1 06-PopularVariants

Now, we’ll describe some of the most widely known evolutionary algorithm variants.

Historical EA variants:
* Genetic Algorithms
* Evolution Strategies
* Evolutionary Programming
* Genetic Programming

More recent versions:
* Learning Classifier Systems
* Differential Evolution
* Particle Swarm Optimization
* Estimation of Distribution Algorithms
* Evolutionary Robotics
* Neuroevolution
* Many more!

1.2 Genetic Algorithms

The genetic algorithm (GA) is the most widely known type of evolutionary algorithm.
GAs have largely (if mistakenly) been considered as function optimization methods.

1.2.1 Quick Overview

1.2.2 SGA technical summary

GAs employ:
a binary representation,
fitness proportionate selection,
a low probability of mutation,
an emphasis on genetically inspired recombination as a means of generating new candidate solutions.

- -
Representation Bit-strings
Recombination 1-Point crossover
Mutation Bit flip
Parent selection Fitness proportional, implemented by Roulette Wheel
Survivor selection Generational

1.2.3 SGA reproduction cycle

Select parents - for the mating pool
(size of mating pool = population size)
Shuffle the mating pool
Apply crossover - for each consecutive pair with probability pc, otherwise copy parents
Apply mutation - for each offspring (bit-flip with probability pm independently for each bit)
Replace the whole population with the resulting offspring

In detail:
GAs traditionally have a fixed work-flow:
given a population of μ individuals,
parent selection fills an intermediary population of μ,
allowing duplicates.
Then the intermediary population is shuffled to create random pairs,
and crossover is applied to each consecutive pair with probability pc,
and the children replace the parents immediately.
The new intermediary population undergoes mutation individual by individual,
where each of the l bits in an individual is modified by mutation with independent probability pm.
The resulting intermediary population forms the next generation replacing the previous one entirely.
Note that in this new generation there might be pieces,
perhaps complete individuals,
from the previous one that survived crossover and mutation without being modified,
but the likelihood of this is rather low (depending on the parameters μ, pc, pm).

1.2.4 An example after Goldberg ’89

1.2.5 X2 example

We covered this previously. Selection

06-PopularVariants/ch06-Popular_EA_Variants-2014-without-movies-20140.png Crossover

06-PopularVariants/ch06-Popular_EA_Variants-2014-without-movies-20141.png Mutation


1.2.6 The simple GA

Has been subject of many (early) studies.
In the early years of the field,
there was significant attention paid to trying to establish suitable values for GA parameters,
such as the population size, crossover and mutation probabilities.
Recommendations were for mutation rates between 1/l and 1/μ,
crossover probabilities around 0.6-0.8,
and population sizes in the fifties or low hundreds,
although to some extent these values reflect the computing power available in the 1980s and 1990s. Weaknesses

It has been recognized that there are some flaws in the SGA.
Shows many shortcomings, e.g.,
Representation is too restrictive.
Mutation and crossover operators are only applicable for bit-string and integer representations.
Selection mechanism is sensitive to converging populations with close fitness values.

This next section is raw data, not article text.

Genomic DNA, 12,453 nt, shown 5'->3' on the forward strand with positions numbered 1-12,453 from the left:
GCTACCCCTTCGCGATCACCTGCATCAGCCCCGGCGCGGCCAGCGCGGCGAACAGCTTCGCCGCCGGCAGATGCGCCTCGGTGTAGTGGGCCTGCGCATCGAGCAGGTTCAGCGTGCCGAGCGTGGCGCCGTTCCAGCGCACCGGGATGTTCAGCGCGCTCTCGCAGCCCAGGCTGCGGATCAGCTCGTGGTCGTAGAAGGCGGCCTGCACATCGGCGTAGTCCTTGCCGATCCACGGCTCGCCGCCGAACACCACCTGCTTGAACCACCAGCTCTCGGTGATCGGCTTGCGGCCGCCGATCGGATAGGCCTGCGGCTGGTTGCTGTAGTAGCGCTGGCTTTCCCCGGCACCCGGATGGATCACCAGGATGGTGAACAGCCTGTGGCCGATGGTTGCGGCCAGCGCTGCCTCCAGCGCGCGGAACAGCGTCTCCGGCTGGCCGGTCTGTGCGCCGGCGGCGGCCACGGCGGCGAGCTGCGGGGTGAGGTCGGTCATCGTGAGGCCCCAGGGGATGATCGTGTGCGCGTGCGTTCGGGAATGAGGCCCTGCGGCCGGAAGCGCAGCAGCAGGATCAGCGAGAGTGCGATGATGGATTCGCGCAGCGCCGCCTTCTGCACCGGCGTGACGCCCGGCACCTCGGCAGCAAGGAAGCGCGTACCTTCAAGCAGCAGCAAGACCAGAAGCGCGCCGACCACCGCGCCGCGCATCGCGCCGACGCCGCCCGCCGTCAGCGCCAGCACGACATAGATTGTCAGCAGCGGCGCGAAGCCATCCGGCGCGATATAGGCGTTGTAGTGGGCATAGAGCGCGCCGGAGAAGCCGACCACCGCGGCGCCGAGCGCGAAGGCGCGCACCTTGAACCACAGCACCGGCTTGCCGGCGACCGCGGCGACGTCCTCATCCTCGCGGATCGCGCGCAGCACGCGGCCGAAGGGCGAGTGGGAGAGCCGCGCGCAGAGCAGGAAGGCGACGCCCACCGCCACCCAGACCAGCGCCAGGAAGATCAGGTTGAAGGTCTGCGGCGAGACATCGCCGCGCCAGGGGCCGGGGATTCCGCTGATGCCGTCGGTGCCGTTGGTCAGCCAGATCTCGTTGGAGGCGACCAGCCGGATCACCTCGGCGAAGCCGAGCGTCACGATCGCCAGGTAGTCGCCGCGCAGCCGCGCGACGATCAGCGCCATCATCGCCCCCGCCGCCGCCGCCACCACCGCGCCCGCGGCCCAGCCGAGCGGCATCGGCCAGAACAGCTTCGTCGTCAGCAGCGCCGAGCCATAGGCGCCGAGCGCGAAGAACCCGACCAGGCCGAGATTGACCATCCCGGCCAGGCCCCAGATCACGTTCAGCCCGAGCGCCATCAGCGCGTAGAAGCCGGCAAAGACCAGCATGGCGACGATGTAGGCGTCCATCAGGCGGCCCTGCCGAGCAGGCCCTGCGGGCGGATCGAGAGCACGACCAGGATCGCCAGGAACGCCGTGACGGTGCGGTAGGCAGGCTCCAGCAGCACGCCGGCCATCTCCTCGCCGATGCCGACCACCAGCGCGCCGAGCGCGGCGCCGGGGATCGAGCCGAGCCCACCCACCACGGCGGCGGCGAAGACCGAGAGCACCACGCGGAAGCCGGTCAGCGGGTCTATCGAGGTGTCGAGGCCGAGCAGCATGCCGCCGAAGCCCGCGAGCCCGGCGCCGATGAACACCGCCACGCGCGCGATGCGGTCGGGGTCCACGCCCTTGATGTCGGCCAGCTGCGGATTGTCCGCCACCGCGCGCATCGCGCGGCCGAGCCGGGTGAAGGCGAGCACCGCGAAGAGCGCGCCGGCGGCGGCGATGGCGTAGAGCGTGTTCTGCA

Generational population model can be improved with explicit survivor selection. New features

Various features have been added since the first SGA.
Factors such as elitism, and non-generational models were added to offer faster convergence if needed.
SUS is preferred to roulette wheel implementation,
and most commonly rank-based selection is used,
implemented via tournament selection for simplicity and speed.
Studying the biases in the interplay between representation and one-point crossover led to the development of alternatives,
such as uniform crossover,
and a stream of work through ‘messy-GAs’ and ‘Linkage Learning’,
to Estimation of Distribution Algorithms.
Analysis and experience has recognised the need to use non-binary representations where more appropriate.
The problem of how to choose a suitable fixed mutation rate has largely been solved by adopting the idea of self-adaptation,
where the rates are encoded as extra genes in an individuals representation and allowed to evolve.

1.3 Evolution Strategies

This one was actually intended as a numerical optimization technique.

1.3.1 Quick overview

1.3.2 ES technical summary table

- -
Representation Real-valued vectors
Recombination Discrete or intermediary
Mutation Gaussian perturbation
Parent selection Uniform random
Survivor selection (μ,λ) or (μ+λ)

1.3.3 (1+1) ES

1.3.4 Adaptive mutation mechanism

1.3.5 Illustration of normal distribution


1.3.6 Historical example: the jet nozzle experiment

The original nozzle:
To actually build it:

1.3.7 Representation

ES works with extended chromosomes \(\bar{x}\), \(\bar{p}\),
where \(\bar{x}\) ∈ Rn is a vector from the domain of the given objective function to be optimized,
while \(\bar{p}\) carries the algorithm parameters.

1.3.8 Recombination

1.3.9 Names of recombinations

Two fixed parents Two parents selected for each i
z_i = (x_i + y_i)/2 Local intermediary Global intermediary
z_i is x_i or y_i chosen randomly Local discrete Global discrete

1.3.10 Parent selection

Parents are selected by uniform random distribution whenever an operator needs one/some.
Thus, ES parent selection is unbiased.
Every individual has the same probability to be selected.

1.3.11 Self-adaptation illustrated

1.3.12 Prerequisites for self-adaptation

μ > 1 to carry different strategies.
λ > μ to generate offspring surplus.
(μ,λ)-selection to get rid of mis-adapted σ’s.
Mixing strategy parameters by (intermediary) recombination on them.

1.3.13 Selection Pressure

Is quite high for ES.
Takeover time τ _*_ is a measure to quantify the selection pressure.
The number of generations it takes until the application of selection completely fills the population with copies of the best individual.
Goldberg and Deb showed:
For proportional selection in a genetic algorithm the takeover time is λ ln(λ)

1.3.14 Example application: The cherry brandy experiment

Task: to create a color mix yielding a target color (that of a well known cherry brandy).
Ingredients: water + red, yellow, blue dye